El Salvador government vows crackdown on Uber

Since arriving in El Savador, the ride sharing company Uber has grown rapidly.   Uber currently reports that it as 1000 drivers and more than 33,000 users in the country.

This success, and complaints from the country's taxi drivers, have garnered the attention of the Salvadoran government.    On Thursday, the Vice Minister of Transportation Nelson Garcia warned that Uber drivers could face fines or have their cars seized, and asked users to discontinue using the service.

A simple way to understand this dispute is this.   If your car is for personal use only, you get an El Salvador license plate which starts with the letter "P".    If your vehicle is used for commercial purposes, you are supposed to have the appropriate license plate for that category of use.   For example, local taxi-cabs should have license plates which start with the letter "A."   These commercial license plates cost more, and the government asserts (correctly I am sure) that Uber drivers are driving and collecting fares using their personal cars with "P" plates.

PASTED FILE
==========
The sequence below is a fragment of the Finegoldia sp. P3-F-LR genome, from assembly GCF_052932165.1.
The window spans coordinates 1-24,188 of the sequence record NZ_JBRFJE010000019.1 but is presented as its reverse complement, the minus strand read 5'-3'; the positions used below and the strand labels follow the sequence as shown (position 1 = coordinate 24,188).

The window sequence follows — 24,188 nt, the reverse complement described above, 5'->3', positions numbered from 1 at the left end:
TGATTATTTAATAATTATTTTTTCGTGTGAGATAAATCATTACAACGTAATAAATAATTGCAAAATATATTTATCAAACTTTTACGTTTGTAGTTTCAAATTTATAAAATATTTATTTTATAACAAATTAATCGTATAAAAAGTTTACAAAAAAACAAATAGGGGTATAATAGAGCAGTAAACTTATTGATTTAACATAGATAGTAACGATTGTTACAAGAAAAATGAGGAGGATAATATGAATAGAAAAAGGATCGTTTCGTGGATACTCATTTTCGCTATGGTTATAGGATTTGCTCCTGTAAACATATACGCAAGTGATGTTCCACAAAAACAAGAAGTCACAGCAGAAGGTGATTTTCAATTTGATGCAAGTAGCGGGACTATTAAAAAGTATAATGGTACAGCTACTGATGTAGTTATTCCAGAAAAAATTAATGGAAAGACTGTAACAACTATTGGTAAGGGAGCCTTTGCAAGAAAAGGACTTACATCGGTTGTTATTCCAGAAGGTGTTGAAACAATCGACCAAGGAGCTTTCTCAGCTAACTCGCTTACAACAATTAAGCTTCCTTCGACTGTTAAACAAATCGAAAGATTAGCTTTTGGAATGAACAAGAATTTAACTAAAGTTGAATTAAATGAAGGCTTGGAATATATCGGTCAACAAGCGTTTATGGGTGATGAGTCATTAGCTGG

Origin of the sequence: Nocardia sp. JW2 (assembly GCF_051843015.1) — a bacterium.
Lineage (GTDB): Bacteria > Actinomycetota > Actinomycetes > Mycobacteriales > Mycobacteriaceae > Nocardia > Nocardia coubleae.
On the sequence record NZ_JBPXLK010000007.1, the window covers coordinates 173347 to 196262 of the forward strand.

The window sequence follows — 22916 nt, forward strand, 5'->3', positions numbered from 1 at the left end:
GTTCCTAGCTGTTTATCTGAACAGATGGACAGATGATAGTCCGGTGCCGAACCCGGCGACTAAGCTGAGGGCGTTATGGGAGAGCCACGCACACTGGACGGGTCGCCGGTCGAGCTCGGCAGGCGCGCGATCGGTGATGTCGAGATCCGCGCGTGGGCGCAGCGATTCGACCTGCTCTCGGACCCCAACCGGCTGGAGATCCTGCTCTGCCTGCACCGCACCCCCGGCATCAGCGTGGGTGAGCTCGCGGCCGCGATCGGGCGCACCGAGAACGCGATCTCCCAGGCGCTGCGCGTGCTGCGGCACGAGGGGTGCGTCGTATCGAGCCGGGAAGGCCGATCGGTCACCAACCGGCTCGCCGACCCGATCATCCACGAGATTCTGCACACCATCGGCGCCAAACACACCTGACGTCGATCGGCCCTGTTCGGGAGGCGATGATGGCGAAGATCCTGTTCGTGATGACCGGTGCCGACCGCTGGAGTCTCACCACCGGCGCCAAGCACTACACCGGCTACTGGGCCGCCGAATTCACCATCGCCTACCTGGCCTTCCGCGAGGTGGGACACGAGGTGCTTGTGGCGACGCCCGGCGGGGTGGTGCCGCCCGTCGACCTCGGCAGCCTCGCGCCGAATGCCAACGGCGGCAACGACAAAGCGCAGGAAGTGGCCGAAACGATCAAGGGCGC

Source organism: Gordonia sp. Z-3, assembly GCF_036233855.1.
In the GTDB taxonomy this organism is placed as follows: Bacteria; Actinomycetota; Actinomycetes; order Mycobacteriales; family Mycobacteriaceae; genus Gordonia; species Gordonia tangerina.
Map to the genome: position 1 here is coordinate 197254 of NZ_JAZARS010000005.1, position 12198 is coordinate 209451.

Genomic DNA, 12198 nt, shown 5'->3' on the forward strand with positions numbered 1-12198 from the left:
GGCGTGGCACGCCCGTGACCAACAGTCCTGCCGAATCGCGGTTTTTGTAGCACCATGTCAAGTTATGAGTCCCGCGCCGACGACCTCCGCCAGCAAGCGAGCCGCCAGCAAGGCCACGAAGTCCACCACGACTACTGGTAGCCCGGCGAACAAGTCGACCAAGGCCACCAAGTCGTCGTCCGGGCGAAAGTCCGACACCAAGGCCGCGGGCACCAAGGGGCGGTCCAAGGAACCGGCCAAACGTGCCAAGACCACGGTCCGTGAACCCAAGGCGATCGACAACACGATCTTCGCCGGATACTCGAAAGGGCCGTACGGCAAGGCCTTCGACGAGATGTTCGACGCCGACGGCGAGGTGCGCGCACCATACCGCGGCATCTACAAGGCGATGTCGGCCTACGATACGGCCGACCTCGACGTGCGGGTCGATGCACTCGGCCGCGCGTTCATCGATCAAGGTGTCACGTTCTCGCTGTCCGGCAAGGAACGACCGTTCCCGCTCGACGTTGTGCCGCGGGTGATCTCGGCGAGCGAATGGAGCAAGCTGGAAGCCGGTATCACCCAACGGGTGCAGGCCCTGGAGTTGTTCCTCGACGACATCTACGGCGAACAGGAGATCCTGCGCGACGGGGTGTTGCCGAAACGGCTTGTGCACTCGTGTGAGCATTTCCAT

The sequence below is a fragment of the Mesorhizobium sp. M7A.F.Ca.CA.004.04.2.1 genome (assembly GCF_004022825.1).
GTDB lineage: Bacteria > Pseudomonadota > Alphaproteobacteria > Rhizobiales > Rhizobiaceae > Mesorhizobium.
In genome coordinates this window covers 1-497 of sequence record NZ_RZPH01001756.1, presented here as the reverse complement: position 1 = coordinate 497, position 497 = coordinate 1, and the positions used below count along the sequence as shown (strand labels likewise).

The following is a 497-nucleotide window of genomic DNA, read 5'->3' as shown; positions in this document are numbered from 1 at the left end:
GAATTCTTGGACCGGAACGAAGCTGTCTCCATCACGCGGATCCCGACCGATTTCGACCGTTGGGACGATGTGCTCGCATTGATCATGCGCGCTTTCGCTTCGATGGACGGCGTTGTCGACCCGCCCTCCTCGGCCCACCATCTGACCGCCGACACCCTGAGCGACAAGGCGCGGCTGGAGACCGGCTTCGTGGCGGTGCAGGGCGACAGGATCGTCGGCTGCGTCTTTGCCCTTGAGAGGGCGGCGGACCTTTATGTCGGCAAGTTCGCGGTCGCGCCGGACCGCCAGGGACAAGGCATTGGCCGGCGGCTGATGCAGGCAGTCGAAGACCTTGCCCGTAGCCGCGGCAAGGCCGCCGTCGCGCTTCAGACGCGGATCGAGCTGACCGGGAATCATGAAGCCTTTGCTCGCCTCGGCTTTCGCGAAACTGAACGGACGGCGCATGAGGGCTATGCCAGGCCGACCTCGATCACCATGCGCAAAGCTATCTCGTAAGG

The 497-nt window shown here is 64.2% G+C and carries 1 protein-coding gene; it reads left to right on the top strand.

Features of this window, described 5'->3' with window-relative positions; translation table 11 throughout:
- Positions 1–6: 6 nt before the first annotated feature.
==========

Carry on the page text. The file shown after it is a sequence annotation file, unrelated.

For its part, Uber responded on Friday:
A statement from the company’s Central America and Caribbean office said Uber believes it necessary to create regulations that differentiate between traditional services and those offered through technological platforms, as has happened in over 77 countries where it operates. 
“We reiterate to authorities our willingness to cooperate in the development of an appropriate regulatory framework that includes these new technologies,” it said.
On social media, many Salvadorans were condemning the government's action and expressing support for Uber, which is seen as a safe and secure mode of transportation in a country with a reputation for crime.

Meanwhile some suggested another motive for the government's action.   There is a competitor to Uber in the country called "Vamos."   Vamos is linked to ALBA Petroleum, to which senior members of the FMLN have financial ties.   Perhaps the threats against Uber were designed to slow down a competitor to Vamos, speculate some.   

When I checked my Uber app Sunday, night, rides were still readily available in the San Salvador area.